MARCO ISLAND — Supplies remain limited, but Marco Island students and at-risk adults will soon be able to receive immunization against H1N1 Influenza, commonly called swine flu. Eventually, government health officials say they hope the vaccines will be available to all who want it and are preparing for four community flu clinics in the county beginning early November.
The Collier County School District and Collier County Health Department are holding school-based clinics beginning Tuesday.
“We have the ability to give 7200 vaccines daily in the schools ... Because there are approximately 45,000 to 50,000 students in Collier schools, this vaccination process will take through Dec. 2 to accomplish,” said Collier County Health Department Spokeswoman Deb Milsap.
Clinics will be held at each of the district’s elementary, middle, and high schools, including Tommie Barfield Elementary between 8:45 a.m. and 11:15 a.m., Oct. 30, and Marco Island Charter Middle School between 12:30 p.m. and 3:30 p.m., the same day.
A clinic is scheduled at Lely High School between 8 a.m. and 11:30 a.m., Nov. 4.
The complete school clinic schedule is posted on the district Web site at collierschools.com.
Most children will be able to receive the intranasal form of the vaccine, called FluMist, rather than an injection, announced Collier County School District spokesman Joe Landon in a prepared release Wednesday.
Parents must return a consent form to the school before the scheduled clinic date to ensure an adequate supply of vaccine is available.
The vaccines will be given at no charge at both the school clinics and upcoming community clinics.
Collier County received 1,900 doses of the FluMist H1N1 Swine Flu vaccine in mid-October and the earlier anticipated weekly shipments are behind schedule, Millsap reported Thursday.
The health department does not currently have enough vaccine to open a community vaccination clinic.
“There has been a delay in the shipments of vaccine and therefore, we need to push our proposed first week of community clinics to the first week in November,” Milsap said.
Because the vaccines are coming in phases, vaccination clinics will be available to those who are most at risk first, which include people six months old to 24-years old, pregnant women, health care providers, people who care for infants and people with illnesses that may make them particularly susceptible to catching the virus.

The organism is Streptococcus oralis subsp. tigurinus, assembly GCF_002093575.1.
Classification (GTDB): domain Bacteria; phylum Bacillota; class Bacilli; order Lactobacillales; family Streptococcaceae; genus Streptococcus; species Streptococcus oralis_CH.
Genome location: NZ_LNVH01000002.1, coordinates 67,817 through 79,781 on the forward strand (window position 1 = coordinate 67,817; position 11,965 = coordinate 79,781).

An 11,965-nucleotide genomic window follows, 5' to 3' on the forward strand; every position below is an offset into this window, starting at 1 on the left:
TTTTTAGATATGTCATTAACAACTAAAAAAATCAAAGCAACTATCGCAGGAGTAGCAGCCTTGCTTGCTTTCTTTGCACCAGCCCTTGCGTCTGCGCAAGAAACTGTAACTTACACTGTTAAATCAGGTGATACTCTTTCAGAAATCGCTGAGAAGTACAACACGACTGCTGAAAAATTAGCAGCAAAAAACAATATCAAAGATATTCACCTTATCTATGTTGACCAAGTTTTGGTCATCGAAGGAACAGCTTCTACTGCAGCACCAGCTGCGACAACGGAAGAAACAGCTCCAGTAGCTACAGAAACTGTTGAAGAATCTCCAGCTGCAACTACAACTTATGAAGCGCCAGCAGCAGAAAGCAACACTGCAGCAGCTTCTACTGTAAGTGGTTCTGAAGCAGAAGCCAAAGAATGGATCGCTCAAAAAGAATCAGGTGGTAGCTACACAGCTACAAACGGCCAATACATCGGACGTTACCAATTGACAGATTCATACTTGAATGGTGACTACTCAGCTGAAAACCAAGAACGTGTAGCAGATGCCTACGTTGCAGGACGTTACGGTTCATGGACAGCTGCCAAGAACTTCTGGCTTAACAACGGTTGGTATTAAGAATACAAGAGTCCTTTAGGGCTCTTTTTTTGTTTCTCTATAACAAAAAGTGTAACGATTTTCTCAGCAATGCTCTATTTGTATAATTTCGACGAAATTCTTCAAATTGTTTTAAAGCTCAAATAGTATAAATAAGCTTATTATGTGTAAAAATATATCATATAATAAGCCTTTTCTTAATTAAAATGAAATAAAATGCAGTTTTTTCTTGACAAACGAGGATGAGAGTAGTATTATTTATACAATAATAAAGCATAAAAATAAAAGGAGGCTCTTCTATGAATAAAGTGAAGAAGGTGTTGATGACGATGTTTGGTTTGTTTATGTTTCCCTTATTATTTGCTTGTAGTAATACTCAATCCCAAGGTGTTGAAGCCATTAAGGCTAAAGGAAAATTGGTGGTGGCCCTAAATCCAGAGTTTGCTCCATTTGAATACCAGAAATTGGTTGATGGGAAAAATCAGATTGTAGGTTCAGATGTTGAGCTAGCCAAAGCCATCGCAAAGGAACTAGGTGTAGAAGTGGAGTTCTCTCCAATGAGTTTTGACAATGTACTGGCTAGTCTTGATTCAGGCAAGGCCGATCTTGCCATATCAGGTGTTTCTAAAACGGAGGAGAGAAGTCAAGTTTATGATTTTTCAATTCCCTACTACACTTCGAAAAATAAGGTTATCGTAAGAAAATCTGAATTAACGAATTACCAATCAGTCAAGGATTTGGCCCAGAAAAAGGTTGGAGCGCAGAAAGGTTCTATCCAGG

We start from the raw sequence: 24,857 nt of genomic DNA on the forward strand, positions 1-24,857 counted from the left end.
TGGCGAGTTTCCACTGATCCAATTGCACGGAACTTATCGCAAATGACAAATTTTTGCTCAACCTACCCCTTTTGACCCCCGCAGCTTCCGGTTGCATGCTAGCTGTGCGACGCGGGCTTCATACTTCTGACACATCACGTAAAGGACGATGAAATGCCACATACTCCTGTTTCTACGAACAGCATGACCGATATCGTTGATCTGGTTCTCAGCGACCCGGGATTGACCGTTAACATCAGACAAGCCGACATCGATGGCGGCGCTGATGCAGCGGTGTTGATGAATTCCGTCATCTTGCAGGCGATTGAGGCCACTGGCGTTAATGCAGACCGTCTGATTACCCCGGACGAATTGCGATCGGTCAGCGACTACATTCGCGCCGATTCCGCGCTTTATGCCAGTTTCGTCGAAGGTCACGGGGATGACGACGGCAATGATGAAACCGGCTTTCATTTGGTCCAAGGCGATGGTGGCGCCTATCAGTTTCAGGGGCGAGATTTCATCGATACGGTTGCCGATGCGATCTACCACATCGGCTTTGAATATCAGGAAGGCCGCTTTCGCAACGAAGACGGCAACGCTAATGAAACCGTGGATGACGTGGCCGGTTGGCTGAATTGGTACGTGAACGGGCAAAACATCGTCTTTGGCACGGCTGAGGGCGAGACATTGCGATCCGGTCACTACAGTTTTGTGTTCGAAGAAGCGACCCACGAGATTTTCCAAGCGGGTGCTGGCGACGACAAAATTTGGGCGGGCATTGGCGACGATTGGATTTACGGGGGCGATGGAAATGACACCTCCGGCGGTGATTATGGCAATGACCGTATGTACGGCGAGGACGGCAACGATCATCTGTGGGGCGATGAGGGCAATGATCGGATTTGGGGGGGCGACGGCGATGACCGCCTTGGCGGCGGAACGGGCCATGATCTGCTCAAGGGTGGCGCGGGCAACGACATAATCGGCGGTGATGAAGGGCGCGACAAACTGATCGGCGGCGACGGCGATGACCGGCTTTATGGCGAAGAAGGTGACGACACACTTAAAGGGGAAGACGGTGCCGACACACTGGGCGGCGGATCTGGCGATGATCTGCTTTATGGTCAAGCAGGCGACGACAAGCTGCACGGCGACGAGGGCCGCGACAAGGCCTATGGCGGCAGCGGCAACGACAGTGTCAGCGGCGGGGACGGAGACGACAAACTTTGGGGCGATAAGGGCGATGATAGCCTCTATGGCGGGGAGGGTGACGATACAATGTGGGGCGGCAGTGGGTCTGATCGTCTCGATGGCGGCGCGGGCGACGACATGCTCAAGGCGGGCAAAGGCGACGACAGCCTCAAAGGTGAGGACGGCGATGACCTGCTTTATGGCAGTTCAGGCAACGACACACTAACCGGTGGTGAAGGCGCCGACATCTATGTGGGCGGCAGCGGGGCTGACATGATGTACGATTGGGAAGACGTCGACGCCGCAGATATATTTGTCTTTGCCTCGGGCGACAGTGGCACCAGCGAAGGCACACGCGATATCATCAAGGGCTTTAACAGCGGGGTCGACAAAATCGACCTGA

While specifics have not yet been released, the closest clinic for Marco Island area residents will be at the former Kmart on 951 and U.S. 41.
“We have not announced dates, times or locations for those clinics as we want to make sure we have the vaccine in hand before we announce that information,” Milsap said Thursday.
She said that there will be four general locations and in addition to the former East Naples Kmart, vaccination clinics will also be available in the coming weeks in Everglades City, Immokalee and North Collier Regional Park.
“We are eager to get vaccine out to individuals who are at highest risk of complications and ultimately to everyone in Collier, residents and visitors, who desires the vaccine to protect themselves, their families and the community from this very unpredictable flu,” Milsap said.
Pharmacies do not have the H1N1 vaccine at this point, but depending on vaccine supply, they may receive some later in the year.
At this stage in the vaccine distribution process, the physicians most likely to have vaccine will be pediatricians and OB/GYNs, she added.
Pregnant women are disproportionately affected by H1N1 and children are known as “super spreaders” because germs are spread and enter the body commonly by touching one’s eyes, nose or mouth, Milsap said.
“Children tend to touch their faces 80 times an hour while adults touch their faces an average 18 times per hour.”
Florida Department of Health offers a 24-hour flu information line at (877) 352-3581.